What a difference a year makes. Just about a year ago, the American auto industry was on the brink of collapse. Today, General Motors announced that it has repaid its $6.7 billion loan to the U.S. government in full five years ahead of schedule, and Chrysler announced that, after taking one-time charges last year associated with its restructuring, it produced an operating profit in the first quarter of 2010 for the first time since the economic crisis began. The prospect of a faster than anticipated exit from government involvement and a return of most of the taxpayers’ investment in these companies has materially improved.
This turnaround wasn’t an accident of history. It was the result of considered and politically difficult decisions made by President Obama to provide GM and Chrysler – and indeed the auto industry – a lifeline, if they could demonstrate the will to reshape their businesses and chart a path toward long-term viability without ongoing government assistance.
In a new White House report (pdf), we look back at the distance that these companies and this industry have traveled over the past year. The conclusion I found most striking: In 2008, the American auto industry lost over 400,000 jobs and analysts estimated that at least 1 million more jobs could have been lost had GM and Chrysler liquidated. That didn’t happen. Instead, over the past nine months since GM and Chrysler emerged from bankruptcy, the industry has actually added 45,000 jobs – the strongest pace of job growth in the auto industry in nearly a decade.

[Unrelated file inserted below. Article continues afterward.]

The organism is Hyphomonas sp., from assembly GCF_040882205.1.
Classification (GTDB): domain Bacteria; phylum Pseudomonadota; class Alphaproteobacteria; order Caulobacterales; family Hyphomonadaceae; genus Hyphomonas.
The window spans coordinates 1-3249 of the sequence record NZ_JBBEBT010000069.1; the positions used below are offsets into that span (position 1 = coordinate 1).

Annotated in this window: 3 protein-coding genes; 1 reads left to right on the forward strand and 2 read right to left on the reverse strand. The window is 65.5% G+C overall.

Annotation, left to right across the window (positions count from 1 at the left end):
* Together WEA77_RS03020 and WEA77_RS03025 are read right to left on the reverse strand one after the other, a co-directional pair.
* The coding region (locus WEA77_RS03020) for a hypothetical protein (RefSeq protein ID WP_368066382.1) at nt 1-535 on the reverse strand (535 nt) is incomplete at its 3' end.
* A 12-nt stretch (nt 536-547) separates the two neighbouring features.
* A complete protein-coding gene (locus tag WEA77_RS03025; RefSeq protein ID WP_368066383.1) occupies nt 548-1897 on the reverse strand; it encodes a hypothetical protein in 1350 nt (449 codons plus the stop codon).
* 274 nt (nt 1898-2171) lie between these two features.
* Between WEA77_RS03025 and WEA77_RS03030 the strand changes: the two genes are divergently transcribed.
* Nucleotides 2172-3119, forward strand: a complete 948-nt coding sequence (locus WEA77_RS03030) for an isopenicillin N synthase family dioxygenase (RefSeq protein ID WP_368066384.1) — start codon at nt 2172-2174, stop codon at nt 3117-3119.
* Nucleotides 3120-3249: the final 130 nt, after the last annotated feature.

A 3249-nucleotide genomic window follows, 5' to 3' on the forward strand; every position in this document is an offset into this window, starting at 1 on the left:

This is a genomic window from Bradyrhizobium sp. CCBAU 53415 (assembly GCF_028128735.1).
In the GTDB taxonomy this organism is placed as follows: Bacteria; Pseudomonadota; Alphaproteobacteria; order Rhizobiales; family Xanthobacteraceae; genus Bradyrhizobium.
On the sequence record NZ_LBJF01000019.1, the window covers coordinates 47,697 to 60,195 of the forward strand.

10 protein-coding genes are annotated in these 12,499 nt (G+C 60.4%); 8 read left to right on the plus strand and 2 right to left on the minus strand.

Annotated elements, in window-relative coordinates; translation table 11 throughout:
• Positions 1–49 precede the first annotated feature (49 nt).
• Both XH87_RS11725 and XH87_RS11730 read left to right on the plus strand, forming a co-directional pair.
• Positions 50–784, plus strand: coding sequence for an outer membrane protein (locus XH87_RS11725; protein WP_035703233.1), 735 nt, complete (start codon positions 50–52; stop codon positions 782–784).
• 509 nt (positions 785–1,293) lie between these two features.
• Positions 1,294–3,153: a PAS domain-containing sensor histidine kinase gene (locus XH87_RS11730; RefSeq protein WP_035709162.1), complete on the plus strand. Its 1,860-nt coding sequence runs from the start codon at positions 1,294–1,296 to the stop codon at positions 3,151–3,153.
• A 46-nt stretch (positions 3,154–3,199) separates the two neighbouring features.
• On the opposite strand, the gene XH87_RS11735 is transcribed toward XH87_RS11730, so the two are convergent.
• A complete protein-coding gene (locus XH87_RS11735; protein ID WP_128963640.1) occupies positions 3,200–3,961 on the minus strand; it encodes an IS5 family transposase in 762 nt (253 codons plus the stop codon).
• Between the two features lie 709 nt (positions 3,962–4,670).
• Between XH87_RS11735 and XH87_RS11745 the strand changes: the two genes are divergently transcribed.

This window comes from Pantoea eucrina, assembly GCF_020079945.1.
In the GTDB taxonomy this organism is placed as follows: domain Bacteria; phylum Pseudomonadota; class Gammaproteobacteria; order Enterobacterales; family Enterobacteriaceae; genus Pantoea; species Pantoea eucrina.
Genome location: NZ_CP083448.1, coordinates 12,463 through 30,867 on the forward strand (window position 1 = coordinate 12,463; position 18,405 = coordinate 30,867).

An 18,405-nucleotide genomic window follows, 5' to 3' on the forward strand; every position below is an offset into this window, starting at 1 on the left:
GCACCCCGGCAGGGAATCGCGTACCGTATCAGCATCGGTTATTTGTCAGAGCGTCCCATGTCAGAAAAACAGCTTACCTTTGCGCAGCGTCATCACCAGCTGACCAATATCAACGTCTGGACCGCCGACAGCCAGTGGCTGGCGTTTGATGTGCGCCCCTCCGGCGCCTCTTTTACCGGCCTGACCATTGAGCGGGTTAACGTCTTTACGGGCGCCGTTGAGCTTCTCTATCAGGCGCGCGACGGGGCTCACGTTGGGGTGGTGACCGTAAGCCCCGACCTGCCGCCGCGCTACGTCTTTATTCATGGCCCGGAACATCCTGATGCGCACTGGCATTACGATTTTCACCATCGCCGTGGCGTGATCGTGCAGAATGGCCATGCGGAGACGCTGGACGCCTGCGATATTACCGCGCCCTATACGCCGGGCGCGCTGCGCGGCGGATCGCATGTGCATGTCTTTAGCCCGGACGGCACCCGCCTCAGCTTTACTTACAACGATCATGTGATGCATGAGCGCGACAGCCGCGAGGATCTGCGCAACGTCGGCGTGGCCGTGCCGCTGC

This industry and our economy have a long way yet to go to repair the damage from this recession and return to full health. But the distance these companies and the auto industry have traveled over the past year is a bright spot on the road to recovery.
Lawrence H. Summers is Director of the National Economic Council